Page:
by John Downey '23 on April 22, 2021
by Jack Downey ’23 A&E Staff
Chance Boas is a man with a mission. I first met him at Askew, a club in downtown Providence, RI in November 2019. Immediately, I was struck by his enthusiasm for local music. Boas had been booking shows around the city, including the show at which I met him. In February the following year, he booked a massive show at the Pawtucket venue Machines and Magnets featuring local legends Bochek.
However, I would find out as the year went on that Boas’s ambitions went much further than simply booking indie rock shows. He was also devoted to showcasing the incredibly underappreciated varieties of world music.
Officially founding and starting Providence World Music in 2020, Boas faced the daunting task of trying to showcase live music during a pandemic which had all but shut down the industry. However, he found a way around it, collaborating with Indowncity to put on COVID-safe events. One of these events on Sept. 26, 2020 had Boas and PVD World Music host “World Music Sessions” with Sidy Maiga, a renowned drummer in many styles, as well as a second percussionist, Balla Kouyate. Later, on Oct. 3, 2020, PVD World Music hosted the artist Yacouba, a legendary kora player. The kora is an instrument that combines the sitar and the harp. Both of these events occurred on Westminster Street between Eddy and Union, allowing people to witness these great musicians while walking down the street. That way, there would be less risk of a crowd that could spread the virus.
Aside from hosting more shows, PVD World Music also began hosting movie showings. On Dec. 6, 2020, an African film festival took place at the Waterfire Arts Center, a drive-in cinema in Providence, featuring films from the African Diaspora. The festival also featured live performances by Sidy Maiga and Balla Kouyate, as well as Yacouba. This unique setup helped to bring the art of another country to a classic American setting, which was innovative and interesting. As a result, the event drew an impressive crowd which hopefully will only grow bigger as time goes on, as PVD World Music has indicated that this festival is supposed to be a recurring one, providing a spotlight for even more African filmmakers.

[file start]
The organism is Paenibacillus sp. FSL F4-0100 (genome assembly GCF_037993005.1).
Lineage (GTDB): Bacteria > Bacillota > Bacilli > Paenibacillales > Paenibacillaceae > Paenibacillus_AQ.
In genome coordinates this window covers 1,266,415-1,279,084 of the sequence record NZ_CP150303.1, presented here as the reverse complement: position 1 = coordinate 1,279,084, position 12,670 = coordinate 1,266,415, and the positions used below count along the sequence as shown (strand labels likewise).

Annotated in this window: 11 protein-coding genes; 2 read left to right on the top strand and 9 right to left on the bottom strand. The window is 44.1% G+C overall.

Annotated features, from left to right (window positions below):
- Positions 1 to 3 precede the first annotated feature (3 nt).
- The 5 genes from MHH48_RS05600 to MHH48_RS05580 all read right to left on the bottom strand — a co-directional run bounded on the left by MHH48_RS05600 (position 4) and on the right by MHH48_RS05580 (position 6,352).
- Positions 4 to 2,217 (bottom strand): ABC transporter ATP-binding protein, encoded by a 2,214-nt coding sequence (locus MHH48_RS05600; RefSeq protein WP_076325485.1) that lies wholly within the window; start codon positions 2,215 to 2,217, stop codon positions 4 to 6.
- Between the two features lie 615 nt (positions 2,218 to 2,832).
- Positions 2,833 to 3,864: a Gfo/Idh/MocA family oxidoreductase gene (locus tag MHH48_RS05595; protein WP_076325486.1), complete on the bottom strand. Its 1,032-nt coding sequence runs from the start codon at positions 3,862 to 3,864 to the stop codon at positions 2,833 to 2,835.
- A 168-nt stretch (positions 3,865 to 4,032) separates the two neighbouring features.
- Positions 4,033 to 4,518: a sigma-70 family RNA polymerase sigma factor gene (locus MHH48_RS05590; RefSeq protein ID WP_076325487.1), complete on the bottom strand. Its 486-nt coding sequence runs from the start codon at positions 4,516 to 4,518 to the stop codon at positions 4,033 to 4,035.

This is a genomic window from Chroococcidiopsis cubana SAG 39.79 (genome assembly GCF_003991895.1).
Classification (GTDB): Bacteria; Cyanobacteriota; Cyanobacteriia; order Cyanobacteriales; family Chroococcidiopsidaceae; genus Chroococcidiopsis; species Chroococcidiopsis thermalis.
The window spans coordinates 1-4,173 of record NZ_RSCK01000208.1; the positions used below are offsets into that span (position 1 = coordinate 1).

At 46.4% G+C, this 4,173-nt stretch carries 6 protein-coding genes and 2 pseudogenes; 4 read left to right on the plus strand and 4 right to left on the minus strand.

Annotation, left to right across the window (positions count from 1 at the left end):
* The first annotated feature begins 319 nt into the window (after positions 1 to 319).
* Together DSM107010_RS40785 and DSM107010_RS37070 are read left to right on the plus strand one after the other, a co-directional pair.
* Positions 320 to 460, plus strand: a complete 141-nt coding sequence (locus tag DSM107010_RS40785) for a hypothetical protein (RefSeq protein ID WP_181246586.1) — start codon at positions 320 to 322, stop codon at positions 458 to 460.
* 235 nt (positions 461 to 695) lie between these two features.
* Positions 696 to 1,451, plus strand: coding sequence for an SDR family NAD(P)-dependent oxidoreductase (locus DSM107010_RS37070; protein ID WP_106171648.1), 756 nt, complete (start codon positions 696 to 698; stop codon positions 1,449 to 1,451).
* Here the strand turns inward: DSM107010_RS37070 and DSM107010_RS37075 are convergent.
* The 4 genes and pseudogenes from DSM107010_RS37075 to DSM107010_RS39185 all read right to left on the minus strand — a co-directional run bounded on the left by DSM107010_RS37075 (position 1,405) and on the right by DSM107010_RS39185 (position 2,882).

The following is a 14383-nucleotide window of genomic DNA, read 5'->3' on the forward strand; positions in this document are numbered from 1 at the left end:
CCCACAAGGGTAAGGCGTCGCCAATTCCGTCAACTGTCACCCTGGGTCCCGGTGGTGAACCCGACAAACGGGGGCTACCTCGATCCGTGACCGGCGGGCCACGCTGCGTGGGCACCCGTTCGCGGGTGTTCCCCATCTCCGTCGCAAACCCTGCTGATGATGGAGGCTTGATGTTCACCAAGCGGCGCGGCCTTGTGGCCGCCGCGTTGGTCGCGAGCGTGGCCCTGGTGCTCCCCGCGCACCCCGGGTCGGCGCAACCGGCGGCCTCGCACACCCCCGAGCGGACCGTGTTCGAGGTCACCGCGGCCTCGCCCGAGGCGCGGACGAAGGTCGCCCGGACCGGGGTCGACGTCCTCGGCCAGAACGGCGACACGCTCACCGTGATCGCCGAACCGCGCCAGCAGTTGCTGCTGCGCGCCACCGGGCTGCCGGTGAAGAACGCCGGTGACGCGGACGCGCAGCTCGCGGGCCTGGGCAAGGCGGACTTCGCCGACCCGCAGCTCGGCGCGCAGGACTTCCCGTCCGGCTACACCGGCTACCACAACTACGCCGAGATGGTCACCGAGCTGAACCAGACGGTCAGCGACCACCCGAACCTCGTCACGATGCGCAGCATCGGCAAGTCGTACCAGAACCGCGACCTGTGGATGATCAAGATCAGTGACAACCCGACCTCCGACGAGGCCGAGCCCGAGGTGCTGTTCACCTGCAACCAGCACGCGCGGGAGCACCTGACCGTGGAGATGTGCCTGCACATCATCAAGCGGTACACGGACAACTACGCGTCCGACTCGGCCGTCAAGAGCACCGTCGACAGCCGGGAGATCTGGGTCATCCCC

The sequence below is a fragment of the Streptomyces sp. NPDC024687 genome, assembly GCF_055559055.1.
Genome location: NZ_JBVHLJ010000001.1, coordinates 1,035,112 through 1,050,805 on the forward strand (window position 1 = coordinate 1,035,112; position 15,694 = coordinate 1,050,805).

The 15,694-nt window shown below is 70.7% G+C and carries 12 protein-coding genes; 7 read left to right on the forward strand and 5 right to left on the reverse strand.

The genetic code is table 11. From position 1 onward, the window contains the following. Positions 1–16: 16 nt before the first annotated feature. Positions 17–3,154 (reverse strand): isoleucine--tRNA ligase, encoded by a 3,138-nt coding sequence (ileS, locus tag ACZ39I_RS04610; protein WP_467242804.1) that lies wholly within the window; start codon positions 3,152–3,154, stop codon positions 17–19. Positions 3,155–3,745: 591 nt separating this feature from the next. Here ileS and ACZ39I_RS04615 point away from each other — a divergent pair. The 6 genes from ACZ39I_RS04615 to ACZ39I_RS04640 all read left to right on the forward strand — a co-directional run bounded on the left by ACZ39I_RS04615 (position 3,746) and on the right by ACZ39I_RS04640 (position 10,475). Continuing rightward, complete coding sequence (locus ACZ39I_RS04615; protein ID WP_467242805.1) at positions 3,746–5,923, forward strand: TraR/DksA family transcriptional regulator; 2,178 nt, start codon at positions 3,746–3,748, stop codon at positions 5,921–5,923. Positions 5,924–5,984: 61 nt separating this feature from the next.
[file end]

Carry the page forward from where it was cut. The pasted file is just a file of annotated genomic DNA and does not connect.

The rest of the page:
In order to ensure that his concerts get off the ground and Boas is able to pay the artists who perform, PVD World Music applies for grants from the city. This process gives the proceedings a sense of legitimacy and professionalism that they might otherwise not have had. It also indicates how dedicated Boas is to what he does. One other advantage is that it means that some of the events can be free, since the money for the artists is already covered. That way, more people are enticed to watch the performances since they do not have to pay anything, exposing the artists to a wider audience.
Boas’s mission goes beyond simply highlighting the work of people from other countries, although that is a big part of it. He is also working to preserve the culture. In a discussion that I had with him, Boas told me that a lot of cultures pass their songs and stories down orally through generations. By giving these songs and stories more exposure, he is keeping the spark alive for generations to come, both on the stage and in the audience.
It helps that Boas works with the indie crowd as well; by promoting and setting up shows for both music scenes, he is helping to enmesh them. One of the ideas that he brought up to me was to feature indie bands alongside world music, a potential example being the aforementioned Bochek performing with jazz musicians. This concept is very creative and would certainly help to diversify Providence’s music scene.
What Boas does is truly honorable and unique, and when he reached out to me to write an article about PVD World Music, I could not have been more excited about the idea. To find out more about future and past events, you can follow @pvdworldmusic on Instagram, or go to pvdworldmusic.com.